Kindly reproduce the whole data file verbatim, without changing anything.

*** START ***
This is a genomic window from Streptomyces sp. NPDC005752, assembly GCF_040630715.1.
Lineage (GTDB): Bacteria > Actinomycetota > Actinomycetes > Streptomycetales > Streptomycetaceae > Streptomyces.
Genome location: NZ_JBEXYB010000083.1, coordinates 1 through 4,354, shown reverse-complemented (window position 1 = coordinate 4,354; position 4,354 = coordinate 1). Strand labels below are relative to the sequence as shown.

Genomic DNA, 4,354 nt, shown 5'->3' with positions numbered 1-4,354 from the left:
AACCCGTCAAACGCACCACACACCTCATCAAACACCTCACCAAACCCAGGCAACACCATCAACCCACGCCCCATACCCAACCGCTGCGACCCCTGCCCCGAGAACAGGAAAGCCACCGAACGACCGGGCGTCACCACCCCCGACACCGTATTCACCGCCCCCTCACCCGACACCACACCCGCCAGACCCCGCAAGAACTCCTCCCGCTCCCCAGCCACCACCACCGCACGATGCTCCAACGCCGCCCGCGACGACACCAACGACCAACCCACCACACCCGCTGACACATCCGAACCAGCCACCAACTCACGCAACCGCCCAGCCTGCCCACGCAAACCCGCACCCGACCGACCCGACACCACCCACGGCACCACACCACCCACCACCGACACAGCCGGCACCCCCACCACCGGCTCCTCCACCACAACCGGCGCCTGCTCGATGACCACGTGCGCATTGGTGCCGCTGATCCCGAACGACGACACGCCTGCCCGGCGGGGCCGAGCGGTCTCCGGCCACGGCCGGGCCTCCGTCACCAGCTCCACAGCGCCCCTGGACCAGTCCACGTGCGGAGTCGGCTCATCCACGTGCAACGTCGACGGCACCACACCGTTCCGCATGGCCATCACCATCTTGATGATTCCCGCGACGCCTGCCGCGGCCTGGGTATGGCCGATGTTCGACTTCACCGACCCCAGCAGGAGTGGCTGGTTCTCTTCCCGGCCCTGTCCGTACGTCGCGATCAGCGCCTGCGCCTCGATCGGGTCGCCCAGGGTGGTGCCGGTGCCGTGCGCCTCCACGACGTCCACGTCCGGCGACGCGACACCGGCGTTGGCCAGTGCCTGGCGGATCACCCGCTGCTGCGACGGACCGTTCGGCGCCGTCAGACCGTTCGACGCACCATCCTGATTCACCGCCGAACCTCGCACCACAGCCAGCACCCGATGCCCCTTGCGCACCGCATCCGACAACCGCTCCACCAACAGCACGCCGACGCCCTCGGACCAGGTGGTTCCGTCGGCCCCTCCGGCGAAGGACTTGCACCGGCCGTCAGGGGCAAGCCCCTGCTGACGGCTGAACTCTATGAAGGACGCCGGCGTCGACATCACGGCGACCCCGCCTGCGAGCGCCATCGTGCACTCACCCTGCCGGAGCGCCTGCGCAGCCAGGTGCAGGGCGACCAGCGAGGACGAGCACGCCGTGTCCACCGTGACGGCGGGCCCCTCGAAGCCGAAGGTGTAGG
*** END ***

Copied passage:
This is a genomic window from Streptomyces sp. NPDC005752, assembly GCF_040630715.1.
Lineage (GTDB): Bacteria > Actinomycetota > Actinomycetes > Streptomycetales > Streptomycetaceae > Streptomyces.
Genome location: NZ_JBEXYB010000083.1, coordinates 1 through 4,354, shown reverse-complemented (window position 1 = coordinate 4,354; position 4,354 = coordinate 1). Strand labels below are relative to the sequence as shown.

Genomic DNA, 4,354 nt, shown 5'->3' with positions numbered 1-4,354 from the left:
AACCCGTCAAACGCACCACACACCTCATCAAACACCTCACCAAACCCAGGCAACACCATCAACCCACGCCCCATACCCAACCGCTGCGACCCCTGCCCCGAGAACAGGAAAGCCACCGAACGACCGGGCGTCACCACCCCCGACACCGTATTCACCGCCCCCTCACCCGACACCACACCCGCCAGACCCCGCAAGAACTCCTCCCGCTCCCCAGCCACCACCACCGCACGATGCTCCAACGCCGCCCGCGACGACACCAACGACCAACCCACCACACCCGCTGACACATCCGAACCAGCCACCAACTCACGCAACCGCCCAGCCTGCCCACGCAAACCCGCACCCGACCGACCCGACACCACCCACGGCACCACACCACCCACCACCGACACAGCCGGCACCCCCACCACCGGCTCCTCCACCACAACCGGCGCCTGCTCGATGACCACGTGCGCATTGGTGCCGCTGATCCCGAACGACGACACGCCTGCCCGGCGGGGCCGAGCGGTCTCCGGCCACGGCCGGGCCTCCGTCACCAGCTCCACAGCGCCCCTGGACCAGTCCACGTGCGGAGTCGGCTCATCCACGTGCAACGTCGACGGCACCACACCGTTCCGCATGGCCATCACCATCTTGATGATTCCCGCGACGCCTGCCGCGGCCTGGGTATGGCCGATGTTCGACTTCACCGACCCCAGCAGGAGTGGCTGGTTCTCTTCCCGGCCCTGTCCGTACGTCGCGATCAGCGCCTGCGCCTCGATCGGGTCGCCCAGGGTGGTGCCGGTGCCGTGCGCCTCCACGACGTCCACGTCCGGCGACGCGACACCGGCGTTGGCCAGTGCCTGGCGGATCACCCGCTGCTGCGACGGACCGTTCGGCGCCGTCAGACCGTTCGACGCACCATCCTGATTCACCGCCGAACCTCGCACCACAGCCAGCACCCGATGCCCCTTGCGCACCGCATCCGACAACCGCTCCACCAACAGCACGCCGACGCCCTCGGACCAGGTGGTTCCGTCGGCCCCTCCGGCGAAGGACTTGCACCGGCCGTCAGGGGCAAGCCCCTGCTGACGGCTGAACTCTATGAAGGACGCCGGCGTCGACATCACGGCGACCCCGCCTGCGAGCGCCATCGTGCACTCACCCTGCCGGAGCGCCTGCGCAGCCAGGTGCAGGGCGACCAGCGAGGACGAGCACGCCGTGTCCACCGTGACGGCGGGCCCCTCGAAGCCGAAGGTGTAGG